Selena Gomez Denies Drinking Rumors, Talks Body Shaming & How She Finally Found Her Voice

Selena Gomez isn't holding back. If 2015 is the "Good For You" singer's year, her upcoming album Revival — which drops on Oct. 9 — is basically serving as her re-birth. In addition to revealing her lupus diagnosis and chemotherapy treatment in a refreshingly candid and no-holds-barred interview with Billboard, Gomez also addressed various rumors about herself (including her supposed "drinking problem" and her relationship with Justin Bieber), opened up about her insecurities — and how she finally found her voice.

While it was Gomez's powerful revelation that she was suffering from lupus that made headline after headline, the singer also openly addressed difficult topics, including her "rock bottom," her relationship with Bieber, her insecurities — and how she dealt with body-shaming haters. Gomez's honest responses may have put her in a vulnerable position, but it also shows her in a new, powerful light.

Despite bogus reports that claimed Gomez had issues with alcohol, the singer silenced that nonsense with one simple sentence and a move that was essentially a giant middle finger to anyone saying otherwise.

"I don't have a drinking problem," Gomez explained, taking a sip of the Billboard reporter's drink. (She also noted in the interview that "wine is usually involved" during her nights in with bestie Taylor Swift. Duh.)

Gomez also spoke about her current relationship with Justin Bieber (they're on "good terms," but no, they "no longer speak," which sounds like a pretty healthy breakup if you ask me) and addressed particularly painful insecurities, revealing that she used to be super self-conscious about her husky voice and just how hard the body-shaming critics were on her.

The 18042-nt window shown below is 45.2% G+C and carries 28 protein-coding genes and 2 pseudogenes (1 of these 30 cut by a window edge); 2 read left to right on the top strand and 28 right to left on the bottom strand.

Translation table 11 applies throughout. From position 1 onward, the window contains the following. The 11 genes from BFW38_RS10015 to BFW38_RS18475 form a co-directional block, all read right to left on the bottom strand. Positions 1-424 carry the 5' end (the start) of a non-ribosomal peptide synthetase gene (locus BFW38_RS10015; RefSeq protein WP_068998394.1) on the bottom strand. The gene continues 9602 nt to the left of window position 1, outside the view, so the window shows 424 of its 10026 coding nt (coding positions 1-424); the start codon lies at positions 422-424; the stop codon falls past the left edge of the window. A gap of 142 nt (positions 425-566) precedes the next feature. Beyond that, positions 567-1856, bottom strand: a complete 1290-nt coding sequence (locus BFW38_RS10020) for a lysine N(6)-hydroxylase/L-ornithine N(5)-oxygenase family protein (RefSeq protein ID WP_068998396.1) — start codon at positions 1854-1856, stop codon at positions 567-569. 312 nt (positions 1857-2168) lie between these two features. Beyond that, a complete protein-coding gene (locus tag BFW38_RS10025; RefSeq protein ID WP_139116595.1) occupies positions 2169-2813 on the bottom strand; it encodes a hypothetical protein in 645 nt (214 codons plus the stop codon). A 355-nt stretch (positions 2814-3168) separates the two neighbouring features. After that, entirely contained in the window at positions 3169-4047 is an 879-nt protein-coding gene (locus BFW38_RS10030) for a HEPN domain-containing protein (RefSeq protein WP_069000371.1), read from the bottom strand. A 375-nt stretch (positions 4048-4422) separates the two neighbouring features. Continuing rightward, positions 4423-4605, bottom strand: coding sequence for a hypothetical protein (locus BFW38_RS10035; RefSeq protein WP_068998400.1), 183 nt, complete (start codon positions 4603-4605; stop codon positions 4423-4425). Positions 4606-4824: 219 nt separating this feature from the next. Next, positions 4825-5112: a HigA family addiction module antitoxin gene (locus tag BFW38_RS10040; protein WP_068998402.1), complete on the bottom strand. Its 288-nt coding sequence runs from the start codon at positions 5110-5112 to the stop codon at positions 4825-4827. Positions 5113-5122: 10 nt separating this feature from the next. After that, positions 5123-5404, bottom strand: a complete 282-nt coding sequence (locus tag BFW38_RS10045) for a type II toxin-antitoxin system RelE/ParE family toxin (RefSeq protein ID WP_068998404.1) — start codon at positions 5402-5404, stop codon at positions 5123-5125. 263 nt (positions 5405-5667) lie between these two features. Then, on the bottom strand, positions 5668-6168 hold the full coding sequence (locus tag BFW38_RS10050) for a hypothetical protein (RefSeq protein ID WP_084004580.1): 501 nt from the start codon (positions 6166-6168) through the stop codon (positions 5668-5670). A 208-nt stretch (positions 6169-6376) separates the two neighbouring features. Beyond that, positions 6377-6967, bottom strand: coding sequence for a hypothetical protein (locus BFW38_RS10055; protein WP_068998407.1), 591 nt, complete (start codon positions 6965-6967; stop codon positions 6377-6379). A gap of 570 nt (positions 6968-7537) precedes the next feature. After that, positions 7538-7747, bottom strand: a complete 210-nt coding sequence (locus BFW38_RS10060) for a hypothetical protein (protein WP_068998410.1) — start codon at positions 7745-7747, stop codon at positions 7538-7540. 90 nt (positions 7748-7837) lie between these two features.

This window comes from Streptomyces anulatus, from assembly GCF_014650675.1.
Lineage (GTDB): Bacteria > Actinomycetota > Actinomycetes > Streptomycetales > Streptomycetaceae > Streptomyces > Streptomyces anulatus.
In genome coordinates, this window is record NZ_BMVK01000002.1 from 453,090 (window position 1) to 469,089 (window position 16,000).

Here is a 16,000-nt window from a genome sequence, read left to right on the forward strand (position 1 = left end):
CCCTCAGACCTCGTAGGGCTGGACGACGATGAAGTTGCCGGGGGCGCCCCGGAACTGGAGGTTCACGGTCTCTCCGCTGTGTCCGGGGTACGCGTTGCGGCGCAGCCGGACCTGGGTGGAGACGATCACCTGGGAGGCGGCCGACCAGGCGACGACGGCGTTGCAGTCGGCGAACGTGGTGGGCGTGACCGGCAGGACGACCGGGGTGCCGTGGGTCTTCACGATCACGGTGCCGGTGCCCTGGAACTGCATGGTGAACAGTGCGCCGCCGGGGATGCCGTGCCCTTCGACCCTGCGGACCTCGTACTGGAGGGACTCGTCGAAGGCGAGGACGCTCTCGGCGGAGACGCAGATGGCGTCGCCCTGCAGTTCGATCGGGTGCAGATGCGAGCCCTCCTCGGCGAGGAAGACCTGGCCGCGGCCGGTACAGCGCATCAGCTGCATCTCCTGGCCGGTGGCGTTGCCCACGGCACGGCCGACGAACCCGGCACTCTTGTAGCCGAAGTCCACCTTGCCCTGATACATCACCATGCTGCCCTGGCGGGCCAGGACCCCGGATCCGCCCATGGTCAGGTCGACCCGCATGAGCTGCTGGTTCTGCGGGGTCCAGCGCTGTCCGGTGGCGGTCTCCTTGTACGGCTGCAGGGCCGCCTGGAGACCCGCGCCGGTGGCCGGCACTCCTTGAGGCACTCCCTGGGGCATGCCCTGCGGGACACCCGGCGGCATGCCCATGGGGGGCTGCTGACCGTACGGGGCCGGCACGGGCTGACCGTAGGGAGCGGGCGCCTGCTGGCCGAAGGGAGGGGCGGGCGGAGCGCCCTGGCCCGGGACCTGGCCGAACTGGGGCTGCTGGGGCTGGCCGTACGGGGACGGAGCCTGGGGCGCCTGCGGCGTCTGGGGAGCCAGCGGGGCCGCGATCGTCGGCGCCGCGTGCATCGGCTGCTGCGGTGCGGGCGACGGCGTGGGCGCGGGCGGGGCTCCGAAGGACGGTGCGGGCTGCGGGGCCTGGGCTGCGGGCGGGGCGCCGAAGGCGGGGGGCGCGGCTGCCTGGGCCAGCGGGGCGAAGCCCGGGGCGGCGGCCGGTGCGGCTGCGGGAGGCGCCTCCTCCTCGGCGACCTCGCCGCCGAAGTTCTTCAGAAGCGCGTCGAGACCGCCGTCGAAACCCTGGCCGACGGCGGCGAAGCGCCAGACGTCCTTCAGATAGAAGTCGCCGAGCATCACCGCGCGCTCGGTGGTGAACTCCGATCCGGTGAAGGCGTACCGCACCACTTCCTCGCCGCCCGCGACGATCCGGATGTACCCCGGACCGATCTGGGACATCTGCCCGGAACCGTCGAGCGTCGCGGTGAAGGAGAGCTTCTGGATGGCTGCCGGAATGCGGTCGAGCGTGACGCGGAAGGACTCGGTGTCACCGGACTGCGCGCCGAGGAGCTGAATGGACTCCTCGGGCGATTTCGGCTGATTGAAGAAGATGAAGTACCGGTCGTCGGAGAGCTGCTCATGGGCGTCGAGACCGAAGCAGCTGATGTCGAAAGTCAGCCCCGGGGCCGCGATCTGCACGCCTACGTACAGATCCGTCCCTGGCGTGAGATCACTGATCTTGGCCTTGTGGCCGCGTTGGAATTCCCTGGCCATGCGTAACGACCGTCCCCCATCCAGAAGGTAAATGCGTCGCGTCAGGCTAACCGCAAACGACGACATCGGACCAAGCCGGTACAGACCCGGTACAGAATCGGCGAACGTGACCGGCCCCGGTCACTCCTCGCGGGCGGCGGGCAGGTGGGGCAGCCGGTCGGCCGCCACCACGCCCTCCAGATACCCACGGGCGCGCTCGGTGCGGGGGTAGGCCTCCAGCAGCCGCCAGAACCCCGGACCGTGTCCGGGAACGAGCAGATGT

"I was in a bikini and got publicly ripped for being overweight," the actress remembered, bringing up paparazzi shots of her in a two-piece. "That was the first time I'd experienced body shaming like that. I believed some of the words they were saying. When somebody else has your self-esteem in their hands," she trailed off in the video. It's an awful thing to feel vulnerable, to feel picked apart, to feel "on display" when it seems like just about everyone is trying to tear you down — but there is a beauty in the vulnerability, and particularly in Gomez's decision to discuss these difficult moments. It's honest. It's real. It's (unfortunately) relatable. And though she is well-aware that being so candid could hurt her later on, she still chooses to speak about it.

After a particularly low point in 2013 — relieving her mom from her position as her manager was "awkward," Gomez said — the actress told Billboard that things got really difficult.

"I felt like I'd lost everything. Just because it's not plastered everywhere doesn't mean I didn’t have my rock bottom," she explained. "I've had my moments, and it’s almost unsafe for me to even talk about them, because I’ll be taken advantage of."

Though being so vulnerable leaves her open to criticism, Gomez is fully aware that now is the time to speak out.

"If I did half the things guys did, I wouldn't have a Pantene deal," she told the magazine about sexism in the industry. "There's a certain standard women are held to because... I don't know. So many women nowadays are so loud about it. We need to cause a bit of uproar, because I've seen it. I've experienced it. It's absurd."

Preach it, girl.

Images: Giphy